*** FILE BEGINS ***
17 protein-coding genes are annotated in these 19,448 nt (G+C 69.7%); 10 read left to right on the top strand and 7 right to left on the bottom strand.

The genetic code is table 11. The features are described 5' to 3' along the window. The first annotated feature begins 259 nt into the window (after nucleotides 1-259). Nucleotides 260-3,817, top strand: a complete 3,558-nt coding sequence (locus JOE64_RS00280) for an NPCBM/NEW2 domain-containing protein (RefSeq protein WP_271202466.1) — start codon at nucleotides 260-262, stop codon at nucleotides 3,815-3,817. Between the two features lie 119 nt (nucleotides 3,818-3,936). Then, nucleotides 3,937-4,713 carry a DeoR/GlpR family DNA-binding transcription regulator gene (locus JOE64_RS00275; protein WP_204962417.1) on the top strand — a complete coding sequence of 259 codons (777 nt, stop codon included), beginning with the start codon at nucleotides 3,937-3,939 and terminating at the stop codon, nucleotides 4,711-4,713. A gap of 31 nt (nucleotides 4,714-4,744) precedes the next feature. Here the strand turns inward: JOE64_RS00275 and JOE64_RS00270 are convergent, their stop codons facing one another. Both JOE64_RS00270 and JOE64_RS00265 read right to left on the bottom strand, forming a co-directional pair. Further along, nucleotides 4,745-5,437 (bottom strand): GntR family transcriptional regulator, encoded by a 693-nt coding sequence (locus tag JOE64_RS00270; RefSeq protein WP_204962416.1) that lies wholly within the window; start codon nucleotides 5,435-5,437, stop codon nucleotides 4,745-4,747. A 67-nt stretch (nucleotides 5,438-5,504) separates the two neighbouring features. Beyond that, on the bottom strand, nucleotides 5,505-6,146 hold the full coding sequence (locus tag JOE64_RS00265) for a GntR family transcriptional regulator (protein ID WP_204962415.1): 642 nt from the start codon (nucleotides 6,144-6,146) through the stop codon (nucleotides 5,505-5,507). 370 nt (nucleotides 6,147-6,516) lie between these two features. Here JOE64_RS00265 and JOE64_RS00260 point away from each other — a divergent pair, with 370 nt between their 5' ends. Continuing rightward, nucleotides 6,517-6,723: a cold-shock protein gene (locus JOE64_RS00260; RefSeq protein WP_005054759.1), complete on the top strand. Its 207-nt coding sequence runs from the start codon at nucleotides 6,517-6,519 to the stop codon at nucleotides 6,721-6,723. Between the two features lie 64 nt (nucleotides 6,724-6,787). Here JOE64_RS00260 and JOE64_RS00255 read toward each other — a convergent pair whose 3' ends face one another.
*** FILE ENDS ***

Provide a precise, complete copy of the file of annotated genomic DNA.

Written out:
17 protein-coding genes are annotated in these 19,448 nt (G+C 69.7%); 10 read left to right on the top strand and 7 right to left on the bottom strand.

The genetic code is table 11. The features are described 5' to 3' along the window. The first annotated feature begins 259 nt into the window (after nucleotides 1-259). Nucleotides 260-3,817, top strand: a complete 3,558-nt coding sequence (locus JOE64_RS00280) for an NPCBM/NEW2 domain-containing protein (RefSeq protein WP_271202466.1) — start codon at nucleotides 260-262, stop codon at nucleotides 3,815-3,817. Between the two features lie 119 nt (nucleotides 3,818-3,936). Then, nucleotides 3,937-4,713 carry a DeoR/GlpR family DNA-binding transcription regulator gene (locus JOE64_RS00275; protein WP_204962417.1) on the top strand — a complete coding sequence of 259 codons (777 nt, stop codon included), beginning with the start codon at nucleotides 3,937-3,939 and terminating at the stop codon, nucleotides 4,711-4,713. A gap of 31 nt (nucleotides 4,714-4,744) precedes the next feature. Here the strand turns inward: JOE64_RS00275 and JOE64_RS00270 are convergent, their stop codons facing one another. Both JOE64_RS00270 and JOE64_RS00265 read right to left on the bottom strand, forming a co-directional pair. Further along, nucleotides 4,745-5,437 (bottom strand): GntR family transcriptional regulator, encoded by a 693-nt coding sequence (locus tag JOE64_RS00270; RefSeq protein WP_204962416.1) that lies wholly within the window; start codon nucleotides 5,435-5,437, stop codon nucleotides 4,745-4,747. A 67-nt stretch (nucleotides 5,438-5,504) separates the two neighbouring features. Beyond that, on the bottom strand, nucleotides 5,505-6,146 hold the full coding sequence (locus tag JOE64_RS00265) for a GntR family transcriptional regulator (protein ID WP_204962415.1): 642 nt from the start codon (nucleotides 6,144-6,146) through the stop codon (nucleotides 5,505-5,507). 370 nt (nucleotides 6,147-6,516) lie between these two features. Here JOE64_RS00265 and JOE64_RS00260 point away from each other — a divergent pair, with 370 nt between their 5' ends. Continuing rightward, nucleotides 6,517-6,723: a cold-shock protein gene (locus JOE64_RS00260; RefSeq protein WP_005054759.1), complete on the top strand. Its 207-nt coding sequence runs from the start codon at nucleotides 6,517-6,519 to the stop codon at nucleotides 6,721-6,723. Between the two features lie 64 nt (nucleotides 6,724-6,787). Here JOE64_RS00260 and JOE64_RS00255 read toward each other — a convergent pair whose 3' ends face one another.